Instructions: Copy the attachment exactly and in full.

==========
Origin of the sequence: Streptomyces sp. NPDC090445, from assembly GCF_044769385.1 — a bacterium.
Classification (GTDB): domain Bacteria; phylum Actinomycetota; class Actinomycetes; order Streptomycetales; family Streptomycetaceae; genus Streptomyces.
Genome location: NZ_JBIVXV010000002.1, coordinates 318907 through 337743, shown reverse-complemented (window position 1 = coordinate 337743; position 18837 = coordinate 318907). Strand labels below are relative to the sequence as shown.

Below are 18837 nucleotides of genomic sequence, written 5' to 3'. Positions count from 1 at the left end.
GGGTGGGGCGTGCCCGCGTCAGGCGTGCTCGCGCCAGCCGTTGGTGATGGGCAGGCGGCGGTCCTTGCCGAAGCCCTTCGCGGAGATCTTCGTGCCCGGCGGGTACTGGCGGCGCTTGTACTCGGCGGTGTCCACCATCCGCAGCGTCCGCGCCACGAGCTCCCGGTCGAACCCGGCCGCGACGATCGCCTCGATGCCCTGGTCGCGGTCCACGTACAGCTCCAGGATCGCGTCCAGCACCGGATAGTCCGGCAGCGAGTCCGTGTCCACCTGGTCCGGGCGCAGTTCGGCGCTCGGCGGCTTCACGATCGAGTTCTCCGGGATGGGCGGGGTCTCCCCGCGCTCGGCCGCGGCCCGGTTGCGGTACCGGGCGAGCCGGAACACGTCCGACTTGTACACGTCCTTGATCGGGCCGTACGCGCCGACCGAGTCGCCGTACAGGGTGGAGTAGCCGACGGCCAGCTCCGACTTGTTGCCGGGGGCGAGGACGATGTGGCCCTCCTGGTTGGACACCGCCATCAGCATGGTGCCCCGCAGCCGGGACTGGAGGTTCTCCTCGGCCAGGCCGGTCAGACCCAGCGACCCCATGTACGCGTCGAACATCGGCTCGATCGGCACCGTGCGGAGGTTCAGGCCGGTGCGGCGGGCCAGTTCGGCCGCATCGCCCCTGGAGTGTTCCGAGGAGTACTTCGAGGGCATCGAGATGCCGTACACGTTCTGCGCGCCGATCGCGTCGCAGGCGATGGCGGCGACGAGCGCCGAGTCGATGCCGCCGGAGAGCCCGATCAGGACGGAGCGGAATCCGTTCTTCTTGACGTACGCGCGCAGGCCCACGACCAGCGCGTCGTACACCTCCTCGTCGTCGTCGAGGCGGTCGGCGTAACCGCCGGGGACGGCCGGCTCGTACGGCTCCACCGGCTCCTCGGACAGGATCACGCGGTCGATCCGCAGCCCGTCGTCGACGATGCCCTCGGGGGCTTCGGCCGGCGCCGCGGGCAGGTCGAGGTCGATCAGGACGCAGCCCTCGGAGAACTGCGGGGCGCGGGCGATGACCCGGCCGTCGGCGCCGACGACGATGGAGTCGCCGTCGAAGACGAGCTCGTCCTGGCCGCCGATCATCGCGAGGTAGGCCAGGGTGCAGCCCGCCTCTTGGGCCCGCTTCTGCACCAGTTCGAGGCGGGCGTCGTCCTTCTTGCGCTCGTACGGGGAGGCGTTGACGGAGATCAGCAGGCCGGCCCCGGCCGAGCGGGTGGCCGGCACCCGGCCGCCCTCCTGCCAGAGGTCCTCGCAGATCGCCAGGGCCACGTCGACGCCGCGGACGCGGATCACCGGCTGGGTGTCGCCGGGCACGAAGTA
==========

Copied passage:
Origin of the sequence: Streptomyces sp. NPDC090445, from assembly GCF_044769385.1 — a bacterium.
Classification (GTDB): domain Bacteria; phylum Actinomycetota; class Actinomycetes; order Streptomycetales; family Streptomycetaceae; genus Streptomyces.
Genome location: NZ_JBIVXV010000002.1, coordinates 318907 through 337743, shown reverse-complemented (window position 1 = coordinate 337743; position 18837 = coordinate 318907). Strand labels below are relative to the sequence as shown.

Below are 18837 nucleotides of genomic sequence, written 5' to 3'. Positions count from 1 at the left end.
GGGTGGGGCGTGCCCGCGTCAGGCGTGCTCGCGCCAGCCGTTGGTGATGGGCAGGCGGCGGTCCTTGCCGAAGCCCTTCGCGGAGATCTTCGTGCCCGGCGGGTACTGGCGGCGCTTGTACTCGGCGGTGTCCACCATCCGCAGCGTCCGCGCCACGAGCTCCCGGTCGAACCCGGCCGCGACGATCGCCTCGATGCCCTGGTCGCGGTCCACGTACAGCTCCAGGATCGCGTCCAGCACCGGATAGTCCGGCAGCGAGTCCGTGTCCACCTGGTCCGGGCGCAGTTCGGCGCTCGGCGGCTTCACGATCGAGTTCTCCGGGATGGGCGGGGTCTCCCCGCGCTCGGCCGCGGCCCGGTTGCGGTACCGGGCGAGCCGGAACACGTCCGACTTGTACACGTCCTTGATCGGGCCGTACGCGCCGACCGAGTCGCCGTACAGGGTGGAGTAGCCGACGGCCAGCTCCGACTTGTTGCCGGGGGCGAGGACGATGTGGCCCTCCTGGTTGGACACCGCCATCAGCATGGTGCCCCGCAGCCGGGACTGGAGGTTCTCCTCGGCCAGGCCGGTCAGACCCAGCGACCCCATGTACGCGTCGAACATCGGCTCGATCGGCACCGTGCGGAGGTTCAGGCCGGTGCGGCGGGCCAGTTCGGCCGCATCGCCCCTGGAGTGTTCCGAGGAGTACTTCGAGGGCATCGAGATGCCGTACACGTTCTGCGCGCCGATCGCGTCGCAGGCGATGGCGGCGACGAGCGCCGAGTCGATGCCGCCGGAGAGCCCGATCAGGACGGAGCGGAATCCGTTCTTCTTGACGTACGCGCGCAGGCCCACGACCAGCGCGTCGTACACCTCCTCGTCGTCGTCGAGGCGGTCGGCGTAACCGCCGGGGACGGCCGGCTCGTACGGCTCCACCGGCTCCTCGGACAGGATCACGCGGTCGATCCGCAGCCCGTCGTCGACGATGCCCTCGGGGGCTTCGGCCGGCGCCGCGGGCAGGTCGAGGTCGATCAGGACGCAGCCCTCGGAGAACTGCGGGGCGCGGGCGATGACCCGGCCGTCGGCGCCGACGACGATGGAGTCGCCGTCGAAGACGAGCTCGTCCTGGCCGCCGATCATCGCGAGGTAGGCCAGGGTGCAGCCCGCCTCTTGGGCCCGCTTCTGCACCAGTTCGAGGCGGGCGTCGTCCTTCTTGCGCTCGTACGGGGAGGCGTTGACGGAGATCAGCAGGCCGGCCCCGGCCGAGCGGGTGGCCGGCACCCGGCCGCCCTCCTGCCAGAGGTCCTCGCAGATCGCCAGGGCCACGTCGACGCCGCGGACGCGGATCACCGGCTGGGTGTCGCCGGGCACGAAGTA